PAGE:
and the only comment we heard from everyone was, "Oh, I ate too much!"
Once more we thank Miss Maloney and Mrs. Holm for our success. By the
way. Jimmy, did you really get dish-pan hands from doing all those dishes?
In December we presented Young April. our Senior Class Play, starring Pauly
Dionne, Priscilla Morlock. Dick Damon. and Edward Knotts. Smaller parts,
but no less important, were taken by Virginia Sawyer, Mary Adams, Eleanor
Holmes, Olive Greene, Beverley Catanese, Ruth Johnson, Shirley Homon, Frank
Murray, Paul Herr, Clifford Harmon, Buddy Bateman, Charles Johnson, and
a number of extra boys. The play was a great success-everyone did a wonder-
ful jobl Poor Edward. he just can't seem to get away from financial worries:
even in a play they go right along with him! Well, as one might expect, we
made money hand-over-fist that night. To Miss Shattuck we will always give
our undying thanks for coaching our play so ably and so willingly. We know
how much time and work she put in and we certainly appreciate it. To Miss
Maloney, we also give our thanks for supervising the making of those grand
During the winter we sold greeting cards of all kinds, stationery, and wrap-
ping paper: we had a magazine drive during which we learnled that some of our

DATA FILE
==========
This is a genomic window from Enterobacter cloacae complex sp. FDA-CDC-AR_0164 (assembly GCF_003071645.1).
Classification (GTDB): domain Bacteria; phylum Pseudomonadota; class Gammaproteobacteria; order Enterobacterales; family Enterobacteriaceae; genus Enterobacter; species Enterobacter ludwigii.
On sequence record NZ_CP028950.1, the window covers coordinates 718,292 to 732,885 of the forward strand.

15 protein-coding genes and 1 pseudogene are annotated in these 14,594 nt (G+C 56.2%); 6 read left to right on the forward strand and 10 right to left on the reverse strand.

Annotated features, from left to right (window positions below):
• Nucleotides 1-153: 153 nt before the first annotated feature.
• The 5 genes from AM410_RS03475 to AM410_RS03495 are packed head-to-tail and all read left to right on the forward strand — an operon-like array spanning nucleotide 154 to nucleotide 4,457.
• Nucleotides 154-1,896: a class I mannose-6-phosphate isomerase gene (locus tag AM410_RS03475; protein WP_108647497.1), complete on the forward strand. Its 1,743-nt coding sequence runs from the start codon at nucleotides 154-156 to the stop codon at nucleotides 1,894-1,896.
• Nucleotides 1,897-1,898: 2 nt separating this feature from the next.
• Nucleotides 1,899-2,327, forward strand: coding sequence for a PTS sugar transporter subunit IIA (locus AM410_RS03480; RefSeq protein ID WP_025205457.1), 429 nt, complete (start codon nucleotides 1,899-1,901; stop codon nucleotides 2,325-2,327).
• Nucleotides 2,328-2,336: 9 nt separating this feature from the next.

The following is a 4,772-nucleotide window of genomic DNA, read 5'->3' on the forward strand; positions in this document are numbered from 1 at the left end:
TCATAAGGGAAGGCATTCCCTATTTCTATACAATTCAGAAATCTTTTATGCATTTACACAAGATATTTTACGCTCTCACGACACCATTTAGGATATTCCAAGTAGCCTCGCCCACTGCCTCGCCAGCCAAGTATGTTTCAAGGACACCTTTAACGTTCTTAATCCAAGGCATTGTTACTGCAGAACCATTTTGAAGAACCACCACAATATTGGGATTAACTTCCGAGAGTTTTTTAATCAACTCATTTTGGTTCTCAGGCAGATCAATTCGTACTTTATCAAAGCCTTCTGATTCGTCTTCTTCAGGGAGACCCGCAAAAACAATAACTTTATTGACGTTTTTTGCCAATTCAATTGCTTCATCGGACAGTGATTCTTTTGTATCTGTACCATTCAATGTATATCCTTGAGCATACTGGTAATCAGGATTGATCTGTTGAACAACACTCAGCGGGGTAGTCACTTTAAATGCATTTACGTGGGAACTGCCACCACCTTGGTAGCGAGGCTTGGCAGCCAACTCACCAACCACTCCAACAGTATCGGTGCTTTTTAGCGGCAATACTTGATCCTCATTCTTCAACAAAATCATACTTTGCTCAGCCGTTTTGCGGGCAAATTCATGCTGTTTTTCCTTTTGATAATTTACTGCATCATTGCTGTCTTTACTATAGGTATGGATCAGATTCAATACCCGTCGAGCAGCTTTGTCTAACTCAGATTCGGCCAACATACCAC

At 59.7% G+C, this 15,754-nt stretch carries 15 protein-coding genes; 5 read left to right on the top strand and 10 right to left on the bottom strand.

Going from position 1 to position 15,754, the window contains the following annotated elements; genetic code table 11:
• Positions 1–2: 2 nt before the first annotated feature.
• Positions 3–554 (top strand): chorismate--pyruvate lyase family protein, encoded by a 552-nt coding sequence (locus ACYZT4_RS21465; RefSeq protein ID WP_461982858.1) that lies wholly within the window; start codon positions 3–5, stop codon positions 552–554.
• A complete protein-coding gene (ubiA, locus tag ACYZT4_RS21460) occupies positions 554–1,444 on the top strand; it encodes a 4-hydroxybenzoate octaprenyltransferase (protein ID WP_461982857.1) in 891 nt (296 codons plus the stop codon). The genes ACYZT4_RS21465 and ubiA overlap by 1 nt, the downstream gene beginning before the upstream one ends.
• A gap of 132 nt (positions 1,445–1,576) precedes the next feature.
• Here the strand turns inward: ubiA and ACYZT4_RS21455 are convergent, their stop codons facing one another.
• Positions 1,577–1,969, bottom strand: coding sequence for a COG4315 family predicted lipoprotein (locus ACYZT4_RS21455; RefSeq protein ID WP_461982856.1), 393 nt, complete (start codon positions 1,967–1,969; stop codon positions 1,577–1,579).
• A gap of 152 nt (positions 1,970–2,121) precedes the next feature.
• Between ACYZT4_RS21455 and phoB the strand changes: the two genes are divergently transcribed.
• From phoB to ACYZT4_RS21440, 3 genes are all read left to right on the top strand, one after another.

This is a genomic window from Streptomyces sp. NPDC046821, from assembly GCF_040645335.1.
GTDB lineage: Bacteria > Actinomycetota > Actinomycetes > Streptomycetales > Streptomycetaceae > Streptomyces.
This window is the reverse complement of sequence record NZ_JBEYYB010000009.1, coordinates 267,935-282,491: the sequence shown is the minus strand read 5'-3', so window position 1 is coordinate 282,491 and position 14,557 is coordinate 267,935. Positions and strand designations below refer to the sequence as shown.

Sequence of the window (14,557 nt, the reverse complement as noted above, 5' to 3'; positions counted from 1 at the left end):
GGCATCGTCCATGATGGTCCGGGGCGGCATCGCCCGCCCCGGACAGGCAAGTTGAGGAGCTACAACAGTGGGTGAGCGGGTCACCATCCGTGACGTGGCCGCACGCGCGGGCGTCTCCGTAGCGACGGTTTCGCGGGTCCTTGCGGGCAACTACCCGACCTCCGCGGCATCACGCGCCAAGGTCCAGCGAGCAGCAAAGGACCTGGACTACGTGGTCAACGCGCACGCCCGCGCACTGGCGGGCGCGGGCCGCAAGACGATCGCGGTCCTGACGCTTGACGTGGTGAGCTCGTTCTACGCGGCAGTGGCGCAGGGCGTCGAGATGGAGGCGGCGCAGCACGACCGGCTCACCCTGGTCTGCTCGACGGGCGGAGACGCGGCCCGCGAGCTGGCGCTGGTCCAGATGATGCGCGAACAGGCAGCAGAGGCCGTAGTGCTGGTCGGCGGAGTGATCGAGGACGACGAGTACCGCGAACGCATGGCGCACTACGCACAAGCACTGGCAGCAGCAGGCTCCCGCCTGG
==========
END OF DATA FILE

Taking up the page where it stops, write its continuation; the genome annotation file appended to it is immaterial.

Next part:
bashful members were really excellent salesmen: and two more record dances
to swell the total in our treasury. In March we were given the privilege of
selling candy bars-they sell like hot-cakes-we only wish we might have sold
them all year!
Our last dance was an old-fashioned square dance with Ross Hornbeck's
Orchestra furnishing the music-we all got worn out. but we had such a good
time. Dick Damon. where did you ever learn to swing like that? Also, we
CLASS OF NINETEEN FORTY-SEVEN
were very much surprised to see that the chaperons enjoyed dancing just as
much as we did!
Since we are writing this history in March, there isn't much more we can tell
you. Our contribution to the Tournament Plays is l'Not Tonight," coached
by Mr. Cialbraith, and with Frank Murray. Dick Damon, Pauly Dionne,
Eleanor Holmes, and Frances Reynolds in the cast. We know Frank will make
a hit as the sea-faring admiral.
This much we can tell you about our commencement, however. Our Junior
Ushers will be Janet Streeter, Joan Diamond, Gloria Lafortune. William Rus-
chioni, Richard I-lildreth, and William Stoddard, with Newell Whitaker and
Robert Jones to assist at Senior Reception so that we won't have to stand too
long. Wasn't it nice of Mr. Staples to be so considerate of us? Russ Cole and
his orchestra will play for our Senior Reception-we have wanted him since
he played at our Sophomore Hop when we were still quite young.